The next step in the class action process would normally be certification. Because the class action has the effect of binding the whole group, the Court must approve or certify the class action before it can proceed as a class action.
If the class action is certified, there will be a notification process to potential class members. At that time, the Court will approve a process whereby class members can decline to participate by “opting out” of the class action.
Once the Statement of Claim has been issued, the case has been certified, and class members who choose to do so have opt-ed out, the case will then proceed through the normal Court process through discovery, pre-trial and trial. However, the trail is limited to what are called the “common Issues”, that is, the issues that affect all class members. Typically the “common issues trial” will resolve an issue that could result in entitlement for class members. For example, in the Hislop case the judge found that restrictions on Canada Pension Plan (“CPP”) survivor’s pensions for same sex couples were discriminatory. It is frequently the case that following the common issue trial each individual class member still has to go through further steps in order to receive individual compensation. For example, in the Hislop case, survivors still had to apply for the pension, and to establish that they had been in a common law relationship with a deceased person that had paid CPP premiums.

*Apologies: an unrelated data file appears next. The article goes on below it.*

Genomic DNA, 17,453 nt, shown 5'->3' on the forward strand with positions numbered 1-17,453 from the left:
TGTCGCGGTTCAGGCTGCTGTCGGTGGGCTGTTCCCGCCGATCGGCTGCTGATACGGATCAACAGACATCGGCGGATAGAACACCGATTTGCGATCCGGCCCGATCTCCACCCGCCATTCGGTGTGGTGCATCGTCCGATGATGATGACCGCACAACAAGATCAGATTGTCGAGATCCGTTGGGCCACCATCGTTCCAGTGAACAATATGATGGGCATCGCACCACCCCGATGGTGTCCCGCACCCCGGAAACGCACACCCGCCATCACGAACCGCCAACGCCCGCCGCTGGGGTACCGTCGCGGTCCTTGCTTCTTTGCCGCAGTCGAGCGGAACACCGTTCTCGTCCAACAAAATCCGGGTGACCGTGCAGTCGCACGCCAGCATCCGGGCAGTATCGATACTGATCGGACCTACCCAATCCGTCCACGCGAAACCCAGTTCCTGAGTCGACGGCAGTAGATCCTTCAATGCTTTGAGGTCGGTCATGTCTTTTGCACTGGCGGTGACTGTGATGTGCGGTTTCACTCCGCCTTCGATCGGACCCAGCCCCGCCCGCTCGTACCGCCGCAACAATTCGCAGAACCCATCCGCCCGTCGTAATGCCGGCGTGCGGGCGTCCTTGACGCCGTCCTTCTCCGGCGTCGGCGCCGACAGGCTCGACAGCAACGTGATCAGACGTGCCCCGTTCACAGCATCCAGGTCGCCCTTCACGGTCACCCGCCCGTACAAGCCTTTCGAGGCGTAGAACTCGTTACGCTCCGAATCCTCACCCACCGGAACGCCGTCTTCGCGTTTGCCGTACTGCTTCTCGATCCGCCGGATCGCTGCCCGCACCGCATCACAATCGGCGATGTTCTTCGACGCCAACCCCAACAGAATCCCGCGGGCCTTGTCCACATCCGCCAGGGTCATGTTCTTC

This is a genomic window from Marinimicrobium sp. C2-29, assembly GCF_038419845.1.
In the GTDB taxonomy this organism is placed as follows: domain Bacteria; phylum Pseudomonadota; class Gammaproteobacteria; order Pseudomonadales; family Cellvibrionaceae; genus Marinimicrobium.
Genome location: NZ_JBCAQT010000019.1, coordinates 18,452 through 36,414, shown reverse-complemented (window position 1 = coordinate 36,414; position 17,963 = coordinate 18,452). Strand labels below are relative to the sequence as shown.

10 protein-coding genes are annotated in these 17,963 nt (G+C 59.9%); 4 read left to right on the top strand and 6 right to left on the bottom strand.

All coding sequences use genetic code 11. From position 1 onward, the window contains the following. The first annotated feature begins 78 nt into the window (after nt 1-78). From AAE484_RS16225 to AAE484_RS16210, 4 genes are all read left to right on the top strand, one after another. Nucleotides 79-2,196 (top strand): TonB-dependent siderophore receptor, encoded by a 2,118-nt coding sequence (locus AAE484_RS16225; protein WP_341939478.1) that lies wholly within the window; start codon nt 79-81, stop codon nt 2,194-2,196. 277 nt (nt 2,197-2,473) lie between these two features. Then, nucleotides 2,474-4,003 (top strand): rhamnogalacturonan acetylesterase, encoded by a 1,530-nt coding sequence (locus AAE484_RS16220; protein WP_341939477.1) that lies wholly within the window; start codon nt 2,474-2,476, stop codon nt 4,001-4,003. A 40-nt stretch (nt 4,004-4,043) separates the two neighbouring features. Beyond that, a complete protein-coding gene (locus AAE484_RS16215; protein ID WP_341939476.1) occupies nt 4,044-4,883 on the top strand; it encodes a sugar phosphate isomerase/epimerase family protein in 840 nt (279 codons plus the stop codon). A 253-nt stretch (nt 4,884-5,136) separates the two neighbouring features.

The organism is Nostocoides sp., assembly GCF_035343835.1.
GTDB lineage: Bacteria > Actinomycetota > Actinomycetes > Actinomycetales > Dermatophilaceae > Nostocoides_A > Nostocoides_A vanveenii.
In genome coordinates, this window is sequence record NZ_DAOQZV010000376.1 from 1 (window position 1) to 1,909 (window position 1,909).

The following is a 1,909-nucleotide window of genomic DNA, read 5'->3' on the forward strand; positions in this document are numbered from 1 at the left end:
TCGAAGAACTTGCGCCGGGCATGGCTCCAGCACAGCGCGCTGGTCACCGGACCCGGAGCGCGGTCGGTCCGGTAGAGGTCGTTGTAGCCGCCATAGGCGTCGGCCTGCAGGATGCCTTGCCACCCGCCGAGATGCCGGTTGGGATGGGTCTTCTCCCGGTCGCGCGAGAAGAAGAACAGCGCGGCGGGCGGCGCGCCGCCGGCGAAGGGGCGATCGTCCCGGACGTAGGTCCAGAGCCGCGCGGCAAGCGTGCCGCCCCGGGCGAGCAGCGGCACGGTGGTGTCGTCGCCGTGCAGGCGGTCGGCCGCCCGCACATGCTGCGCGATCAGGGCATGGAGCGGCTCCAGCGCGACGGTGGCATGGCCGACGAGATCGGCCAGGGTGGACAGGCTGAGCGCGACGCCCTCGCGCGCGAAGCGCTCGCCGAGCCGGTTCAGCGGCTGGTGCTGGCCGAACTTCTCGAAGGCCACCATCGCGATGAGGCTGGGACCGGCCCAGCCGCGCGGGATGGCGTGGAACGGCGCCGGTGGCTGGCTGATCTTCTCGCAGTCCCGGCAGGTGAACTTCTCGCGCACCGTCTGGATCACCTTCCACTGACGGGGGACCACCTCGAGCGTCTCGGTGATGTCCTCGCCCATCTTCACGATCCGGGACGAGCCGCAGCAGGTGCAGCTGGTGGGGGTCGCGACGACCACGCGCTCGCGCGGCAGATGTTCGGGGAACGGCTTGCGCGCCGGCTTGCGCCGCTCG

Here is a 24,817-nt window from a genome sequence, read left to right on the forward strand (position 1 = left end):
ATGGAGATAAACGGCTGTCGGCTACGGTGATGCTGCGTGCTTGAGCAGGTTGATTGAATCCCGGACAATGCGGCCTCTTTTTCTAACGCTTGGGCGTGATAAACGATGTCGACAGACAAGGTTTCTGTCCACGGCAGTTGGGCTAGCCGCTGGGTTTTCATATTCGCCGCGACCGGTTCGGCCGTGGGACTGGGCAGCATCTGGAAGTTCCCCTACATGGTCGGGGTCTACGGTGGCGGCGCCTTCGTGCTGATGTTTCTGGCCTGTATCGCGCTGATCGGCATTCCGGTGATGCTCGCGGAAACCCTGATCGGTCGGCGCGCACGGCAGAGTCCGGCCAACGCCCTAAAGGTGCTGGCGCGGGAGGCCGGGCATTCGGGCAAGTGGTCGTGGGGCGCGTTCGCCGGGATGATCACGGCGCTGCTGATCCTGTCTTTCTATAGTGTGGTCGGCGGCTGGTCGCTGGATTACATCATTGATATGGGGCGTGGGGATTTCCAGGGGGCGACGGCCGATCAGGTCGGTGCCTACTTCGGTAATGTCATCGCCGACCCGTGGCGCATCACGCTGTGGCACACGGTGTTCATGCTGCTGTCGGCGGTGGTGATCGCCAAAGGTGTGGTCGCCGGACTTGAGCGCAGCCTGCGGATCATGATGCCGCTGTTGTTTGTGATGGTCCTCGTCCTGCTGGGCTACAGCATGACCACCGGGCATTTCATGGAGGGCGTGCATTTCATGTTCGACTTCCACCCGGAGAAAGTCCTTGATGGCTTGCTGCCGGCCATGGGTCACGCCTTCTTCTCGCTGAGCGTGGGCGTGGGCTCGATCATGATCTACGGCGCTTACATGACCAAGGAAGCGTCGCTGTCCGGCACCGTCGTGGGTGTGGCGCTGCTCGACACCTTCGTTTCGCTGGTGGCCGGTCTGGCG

After a successful trial there can be appeals. In the Hislop case, although the case was successful at trial, the Government appealed the case all the way to the Supreme Court of Canada.
What is a class member?